Vadim’s answer is an abrupt disconnect. Yeah, that’s what I thought.
The fleet arrives at Leporis 38 to even lighter resistance than I was expecting.
“ADVISR, what the devil is this?” *bing* “Why am I looking at just one combat ship? This can’t be the whole Galactic Union fleet, can it?”
“Negative, Commander. Radio chatter indicates that half of the Galactic Union fleet was not in planetary range when our attack commenced. Two more vessels are set to arrive shortly. Currently, two vessels are present in Leporis 38 space: quantum spectrometry shows the presence of one cloaked ship.”
“Ah, I see! Thanks, buddy.” I crack my knuckles. “Well then… let’s see how Vadim likes it when I play that game.”
To my joy and only little surprise, the Cloaking Wonder works more or less exactly as advertised. One by one my ships make their moves, take their dual actions, and then auto-stealth. I can only imagine the look on Vadim’s face as my ships start dropping off his radar after completing two actions each. Gods, it must look like I’m cheating at the universe. I almost feel sorry for the poor man.
And between that turbo stealth activation, and what is quickly becoming my trademark combat opening of ‘waves of torpedoes and super fighters’…
…it may not surprise you to learn that the whole battle took only two turns.
The fight is over so soon, in fact, that the second half of Vadim’s fleet never gets around to showing up! I’m not entirely sure how that works, either; I’m assuming they dropped out of warp when the first two vessels sent their ‘everything’s fucked, we’re getting annihilated, run as far away as you can’ signals. Which I assume anyone going into combat with me has.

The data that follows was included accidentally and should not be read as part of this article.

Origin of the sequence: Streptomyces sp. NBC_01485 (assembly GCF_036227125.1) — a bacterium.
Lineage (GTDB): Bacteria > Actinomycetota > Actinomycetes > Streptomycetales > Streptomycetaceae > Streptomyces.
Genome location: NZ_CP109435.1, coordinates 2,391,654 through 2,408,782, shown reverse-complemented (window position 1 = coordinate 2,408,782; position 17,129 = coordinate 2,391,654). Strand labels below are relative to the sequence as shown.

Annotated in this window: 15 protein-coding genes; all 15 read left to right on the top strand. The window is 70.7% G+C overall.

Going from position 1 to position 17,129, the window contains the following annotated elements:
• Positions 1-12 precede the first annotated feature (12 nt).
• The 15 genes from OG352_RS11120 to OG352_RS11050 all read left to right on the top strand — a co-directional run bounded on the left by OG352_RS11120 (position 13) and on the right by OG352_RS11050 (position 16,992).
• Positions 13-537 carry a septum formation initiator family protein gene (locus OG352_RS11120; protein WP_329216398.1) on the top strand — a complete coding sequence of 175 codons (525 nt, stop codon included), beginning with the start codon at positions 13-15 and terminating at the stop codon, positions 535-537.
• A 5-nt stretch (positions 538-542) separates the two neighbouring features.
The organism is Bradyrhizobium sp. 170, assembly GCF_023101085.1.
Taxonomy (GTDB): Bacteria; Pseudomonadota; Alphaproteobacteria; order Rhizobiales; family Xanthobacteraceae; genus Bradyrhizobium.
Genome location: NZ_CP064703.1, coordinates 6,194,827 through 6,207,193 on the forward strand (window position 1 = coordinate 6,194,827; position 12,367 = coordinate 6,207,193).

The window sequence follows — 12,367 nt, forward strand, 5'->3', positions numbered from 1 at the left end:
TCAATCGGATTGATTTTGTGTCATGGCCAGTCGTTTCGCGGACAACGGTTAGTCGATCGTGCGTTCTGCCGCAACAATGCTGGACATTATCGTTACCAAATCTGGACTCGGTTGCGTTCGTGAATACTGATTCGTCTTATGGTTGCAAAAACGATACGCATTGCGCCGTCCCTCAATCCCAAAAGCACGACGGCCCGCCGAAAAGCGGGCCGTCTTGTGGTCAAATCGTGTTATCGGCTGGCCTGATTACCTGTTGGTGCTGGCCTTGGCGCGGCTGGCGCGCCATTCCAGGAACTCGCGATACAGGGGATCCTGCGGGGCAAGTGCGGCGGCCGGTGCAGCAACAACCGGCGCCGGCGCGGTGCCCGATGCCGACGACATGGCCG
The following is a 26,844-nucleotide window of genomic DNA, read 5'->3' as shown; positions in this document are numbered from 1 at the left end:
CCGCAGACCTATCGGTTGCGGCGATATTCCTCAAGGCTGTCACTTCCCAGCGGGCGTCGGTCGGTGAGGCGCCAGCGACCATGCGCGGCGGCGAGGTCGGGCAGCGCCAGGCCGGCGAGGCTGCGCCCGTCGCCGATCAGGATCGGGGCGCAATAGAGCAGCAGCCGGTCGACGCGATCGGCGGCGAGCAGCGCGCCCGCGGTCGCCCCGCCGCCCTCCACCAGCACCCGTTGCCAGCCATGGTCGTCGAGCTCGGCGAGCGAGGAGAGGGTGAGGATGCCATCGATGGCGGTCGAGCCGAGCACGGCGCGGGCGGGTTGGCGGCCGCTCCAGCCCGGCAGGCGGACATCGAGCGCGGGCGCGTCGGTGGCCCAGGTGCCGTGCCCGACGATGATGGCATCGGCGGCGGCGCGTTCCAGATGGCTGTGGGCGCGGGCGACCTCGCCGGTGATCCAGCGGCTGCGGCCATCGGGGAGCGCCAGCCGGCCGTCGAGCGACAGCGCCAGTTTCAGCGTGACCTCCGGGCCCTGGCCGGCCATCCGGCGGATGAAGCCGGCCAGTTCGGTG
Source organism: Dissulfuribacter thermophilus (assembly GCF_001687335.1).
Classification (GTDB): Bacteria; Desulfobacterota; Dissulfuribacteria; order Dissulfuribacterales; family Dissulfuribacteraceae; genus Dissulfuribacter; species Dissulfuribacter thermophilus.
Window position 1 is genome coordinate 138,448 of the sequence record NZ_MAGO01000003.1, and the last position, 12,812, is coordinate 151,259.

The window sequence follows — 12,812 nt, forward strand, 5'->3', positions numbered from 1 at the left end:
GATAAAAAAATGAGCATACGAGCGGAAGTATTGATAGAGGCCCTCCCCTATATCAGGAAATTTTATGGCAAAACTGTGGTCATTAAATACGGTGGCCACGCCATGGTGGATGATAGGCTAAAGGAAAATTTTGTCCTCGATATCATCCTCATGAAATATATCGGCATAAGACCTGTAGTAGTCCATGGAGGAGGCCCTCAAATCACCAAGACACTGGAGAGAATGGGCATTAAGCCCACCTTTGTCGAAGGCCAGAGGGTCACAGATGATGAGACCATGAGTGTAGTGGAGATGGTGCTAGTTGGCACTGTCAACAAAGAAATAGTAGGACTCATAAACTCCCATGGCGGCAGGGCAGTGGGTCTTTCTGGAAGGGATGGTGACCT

In the aftermath of the battle, I inspect the Glide Path with ADVISR. To some small surprise, the facility is still and running. No self-destruct, no bombs, no sabotage. Was Vadim really that convinced he was going to be able to defend it? Looks like. But his unavoidable loss is my easily-avoidable gain.
“Fuel mixtures are being shipped up now, Commander.” ADVISR pipes up. “Necessary engine and fuel schedule adjustments should be done within the hour.”
“Good, good.” I’m smirking again, aren’t I? “What’s your take on the tactical advantage of this technology?”
“Preliminary analysis suggests that Glide Path engines have strong potential synergy with the Dual Command architecture. The increased power provided by Glide Path enhances the viability of using one action to get into close weapons range, and one for weapons fire. Particularly SS Courageous and fighter wings will benefit from this.”
I nod. “Yeah, that’s what I thought. And it’s good for fighters overall, isn’t it? Extra impulse movement also makes it easier for them to Tight-Squeeze into asteroid belts for cover.”
“Correct analysis, Commander. Apart from the Cloaking program, all our Galactic Wonders have served as significant force multipliers for our fighters.”
“Alright.” I swivel my chair around until I face the star map. “Now I feel like testing these new engines out. Let’s see where we’re going next.”
The battle for Pegasi 23 goes much the same as the battle for Leporis 38. As before, only half of Vadim’s fleet is actually present. Whatever patchwork emergency repairs they slapped on these ships are honestly quite effective, because they actually try to fight back this time around. Not that the outcome isn’t essentially a foregone conclusion, but I admire their gusto regardless.